Erickson School/UMBC Inaugural Class Honored in Congressional Record

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The Erickson School at UMBC reached an important milestone in December 2008 when it awarded Baccalaureate and Master’s degrees in the Management of Aging Services to its first graduating class. On February 6, 2009, Maryland Sen. Benjamin Cardin (D) placed a statement in the Congressional Record honoring the School’s first graduating class of 24 Master’s and four undergraduate students. The Senator’s statement, below, recognizes the establishment of the Erickson School as a professional program designed to meet the urgent needs of America’s rapidly growing aging population and honors the school’s leadership and first graduating class.
J. Kevin Eckert

Congressional Record: February 6, 2009 (Senate)
From the Congressional Record Online via GPO Access []


Mr. CARDIN:  Mr. President, I congratulate the first graduating class of the Erickson School at the University of Maryland, Baltimore County, UMBC. In December 2008, the Erickson School awarded degrees in the Management of Aging Services to 4 bachelors and 24 masters candidates.

In just 4 years, the Erickson School has grown from a vision of its founding benefactor, John Erickson, to a fully operational professional school addressing the leadership needs in the burgeoning arena of aging services. With the graduation of its first class, the school has begun to establish a community of change agents dedicated to improving the lives of older Americans.

Our Nation faces an urgent need for qualified professionals in the public and private sectors of health care and aging services to deal with our growing aging population. Every 8 seconds, a U.S. resident turns 60 years of age. By 2030, Americans 65 and over will increase from 12.5 percent to 20 percent of the population. Of particular significance is that the fastest growth is among those ages 85 and over. Between today and 2040, this group will increase by another 258 percent, a tribute to improvements in medicine and public health.

The job of caring for an aging population is one that cannot be outsourced. The demographic shift we are witnessing will demand the development of innovative and entrepreneurial services and products. Every aspect of our society will likely be transformed, from the workplace, to the way in which we provide health care, to the assumptions underlying fundamental Government programs.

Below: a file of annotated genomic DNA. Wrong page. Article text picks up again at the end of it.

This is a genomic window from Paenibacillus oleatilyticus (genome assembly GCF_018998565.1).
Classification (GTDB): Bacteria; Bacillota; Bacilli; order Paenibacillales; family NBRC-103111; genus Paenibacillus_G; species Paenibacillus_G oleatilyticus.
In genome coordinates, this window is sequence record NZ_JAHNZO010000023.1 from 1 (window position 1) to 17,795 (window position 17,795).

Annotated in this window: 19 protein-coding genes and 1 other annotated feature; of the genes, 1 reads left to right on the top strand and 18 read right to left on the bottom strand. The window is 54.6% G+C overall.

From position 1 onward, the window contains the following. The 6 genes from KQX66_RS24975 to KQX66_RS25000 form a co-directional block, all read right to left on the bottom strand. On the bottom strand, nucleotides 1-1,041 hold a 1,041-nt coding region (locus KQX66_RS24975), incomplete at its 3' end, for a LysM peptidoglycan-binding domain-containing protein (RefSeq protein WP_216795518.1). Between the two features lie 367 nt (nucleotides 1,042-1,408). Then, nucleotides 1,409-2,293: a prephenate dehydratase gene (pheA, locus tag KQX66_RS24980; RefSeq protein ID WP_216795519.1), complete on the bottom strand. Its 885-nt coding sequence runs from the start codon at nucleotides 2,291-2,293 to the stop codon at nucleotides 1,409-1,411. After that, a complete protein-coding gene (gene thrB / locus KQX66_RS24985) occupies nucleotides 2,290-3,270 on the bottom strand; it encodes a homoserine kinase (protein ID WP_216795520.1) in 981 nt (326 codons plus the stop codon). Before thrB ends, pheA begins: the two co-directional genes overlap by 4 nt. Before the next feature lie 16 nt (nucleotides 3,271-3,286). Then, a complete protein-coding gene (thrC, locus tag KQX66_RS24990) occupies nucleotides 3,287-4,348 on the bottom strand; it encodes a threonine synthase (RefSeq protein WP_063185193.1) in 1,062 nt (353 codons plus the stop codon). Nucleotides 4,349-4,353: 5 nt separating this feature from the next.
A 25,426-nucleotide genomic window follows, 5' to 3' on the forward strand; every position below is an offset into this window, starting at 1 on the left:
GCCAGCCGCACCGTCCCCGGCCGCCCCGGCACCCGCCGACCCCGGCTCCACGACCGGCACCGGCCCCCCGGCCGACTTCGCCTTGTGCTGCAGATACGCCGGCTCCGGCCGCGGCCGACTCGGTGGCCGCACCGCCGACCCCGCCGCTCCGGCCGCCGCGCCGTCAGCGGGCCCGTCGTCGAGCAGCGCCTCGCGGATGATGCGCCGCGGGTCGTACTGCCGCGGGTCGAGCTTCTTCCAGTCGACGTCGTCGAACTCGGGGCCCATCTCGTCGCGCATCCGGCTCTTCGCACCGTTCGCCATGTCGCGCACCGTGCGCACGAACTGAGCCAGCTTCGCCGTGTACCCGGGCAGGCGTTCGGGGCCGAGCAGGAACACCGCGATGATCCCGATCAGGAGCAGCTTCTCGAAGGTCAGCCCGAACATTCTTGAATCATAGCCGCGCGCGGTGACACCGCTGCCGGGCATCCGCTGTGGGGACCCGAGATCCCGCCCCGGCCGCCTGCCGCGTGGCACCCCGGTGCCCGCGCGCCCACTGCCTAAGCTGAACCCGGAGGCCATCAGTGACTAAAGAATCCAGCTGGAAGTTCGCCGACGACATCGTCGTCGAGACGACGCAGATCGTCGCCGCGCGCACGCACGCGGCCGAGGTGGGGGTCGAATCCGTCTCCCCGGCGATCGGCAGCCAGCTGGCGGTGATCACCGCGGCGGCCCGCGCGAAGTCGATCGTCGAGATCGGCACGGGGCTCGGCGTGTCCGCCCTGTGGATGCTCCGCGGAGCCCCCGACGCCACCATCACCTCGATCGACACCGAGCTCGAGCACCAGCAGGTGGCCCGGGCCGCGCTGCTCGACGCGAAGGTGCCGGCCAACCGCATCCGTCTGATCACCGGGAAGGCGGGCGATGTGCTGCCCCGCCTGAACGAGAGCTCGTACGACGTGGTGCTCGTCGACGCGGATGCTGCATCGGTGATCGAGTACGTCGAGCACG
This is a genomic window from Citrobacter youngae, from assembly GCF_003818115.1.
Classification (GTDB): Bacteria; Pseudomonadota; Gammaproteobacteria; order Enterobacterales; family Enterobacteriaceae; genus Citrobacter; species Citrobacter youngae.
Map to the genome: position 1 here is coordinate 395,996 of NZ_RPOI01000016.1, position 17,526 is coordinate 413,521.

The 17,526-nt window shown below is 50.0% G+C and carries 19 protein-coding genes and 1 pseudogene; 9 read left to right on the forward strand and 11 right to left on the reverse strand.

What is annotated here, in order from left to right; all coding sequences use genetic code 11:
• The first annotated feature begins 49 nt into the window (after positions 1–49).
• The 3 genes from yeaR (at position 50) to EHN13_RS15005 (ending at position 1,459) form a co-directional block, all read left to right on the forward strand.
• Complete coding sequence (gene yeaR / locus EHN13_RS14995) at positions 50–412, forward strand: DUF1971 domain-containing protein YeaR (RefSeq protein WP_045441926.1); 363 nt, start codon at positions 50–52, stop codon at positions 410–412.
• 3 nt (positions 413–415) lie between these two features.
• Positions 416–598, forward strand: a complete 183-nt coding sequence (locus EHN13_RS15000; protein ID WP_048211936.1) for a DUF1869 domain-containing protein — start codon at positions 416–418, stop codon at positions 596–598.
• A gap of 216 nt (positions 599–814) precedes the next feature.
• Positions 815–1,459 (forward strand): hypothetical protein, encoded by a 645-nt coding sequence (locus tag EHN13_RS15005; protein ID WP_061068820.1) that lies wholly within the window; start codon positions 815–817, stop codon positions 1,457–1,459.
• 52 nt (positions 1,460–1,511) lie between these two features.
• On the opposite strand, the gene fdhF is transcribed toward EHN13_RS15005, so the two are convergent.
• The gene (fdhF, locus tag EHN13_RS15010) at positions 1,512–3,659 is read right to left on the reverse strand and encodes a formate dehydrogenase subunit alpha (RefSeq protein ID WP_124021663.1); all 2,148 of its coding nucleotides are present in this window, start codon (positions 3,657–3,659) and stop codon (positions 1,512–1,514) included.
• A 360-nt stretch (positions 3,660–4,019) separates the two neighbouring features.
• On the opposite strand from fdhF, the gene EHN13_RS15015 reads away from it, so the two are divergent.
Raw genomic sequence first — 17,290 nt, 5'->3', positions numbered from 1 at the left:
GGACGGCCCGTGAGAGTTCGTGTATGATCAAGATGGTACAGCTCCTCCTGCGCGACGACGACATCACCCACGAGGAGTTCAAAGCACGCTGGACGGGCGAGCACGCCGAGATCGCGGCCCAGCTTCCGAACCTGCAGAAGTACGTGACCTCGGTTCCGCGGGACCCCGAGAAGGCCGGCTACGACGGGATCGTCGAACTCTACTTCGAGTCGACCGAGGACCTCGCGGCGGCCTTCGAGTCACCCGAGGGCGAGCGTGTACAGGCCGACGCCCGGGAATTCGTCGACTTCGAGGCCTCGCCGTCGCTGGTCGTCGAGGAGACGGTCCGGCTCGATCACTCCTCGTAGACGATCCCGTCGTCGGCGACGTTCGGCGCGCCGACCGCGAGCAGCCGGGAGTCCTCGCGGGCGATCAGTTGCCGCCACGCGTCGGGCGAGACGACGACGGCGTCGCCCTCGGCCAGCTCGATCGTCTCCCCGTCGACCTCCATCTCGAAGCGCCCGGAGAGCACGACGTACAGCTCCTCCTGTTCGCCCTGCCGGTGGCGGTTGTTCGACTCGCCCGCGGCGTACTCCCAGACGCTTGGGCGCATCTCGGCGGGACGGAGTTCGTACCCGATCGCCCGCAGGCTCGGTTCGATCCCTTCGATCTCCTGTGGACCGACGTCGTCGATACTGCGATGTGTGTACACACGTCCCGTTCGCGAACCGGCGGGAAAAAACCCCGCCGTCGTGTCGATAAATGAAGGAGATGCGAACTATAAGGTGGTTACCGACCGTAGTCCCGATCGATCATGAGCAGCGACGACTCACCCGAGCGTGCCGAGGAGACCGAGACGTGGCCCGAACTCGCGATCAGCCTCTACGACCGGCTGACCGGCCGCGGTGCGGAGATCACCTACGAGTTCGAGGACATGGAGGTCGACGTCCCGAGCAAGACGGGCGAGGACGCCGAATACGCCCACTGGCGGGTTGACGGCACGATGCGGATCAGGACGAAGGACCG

The Erickson School’s first graduates are positioned to respond to the urgent challenges and opportunities presented by the speed and scale with which the U.S. population is aging. This class includes the CEO of a Maryland retirement community, the executive directors of the Baltimore City and County departments of aging, and other experienced aging services professionals from across the Nation.

I ask my colleagues to join me in commending the leadership of Dean J. Kevin Eckert and congratulating the graduates. They are:  Jessica Hallis, Tara McDonnell, Jena Rathell, Juliet Strachan, Eleanor Alvarez, Brenda Becker, Rebecca Bees, Richard Compton, Benjamin Cornthwaite, Seth Dudley, Christopher Emmett, Arnold Eppel, Diana Givens, Christopher Golen, Steve Gurney, William Holman, Jennifer Holz, Dorothea Johnson, Waclawa Kludziak, Susan Kraus, Jonathan May, Christine Mour, Margaret Mulcare, George Pasteur, Jr., Judith Shapiro, Chris Stewart, John Stewart, and Nathaniel Sweeney.

The Erickson School will be a world leader in meeting the demands for new human capital, as well as policy analysis, research, and executive education. Erickson School alumni are at the leading edge, a new group of professionals that will revolutionize not only the field of aging services but also the way society views aging. They are part of a transformative force that will steer the field of aging services in new directions, and I am pleased to honor them today.

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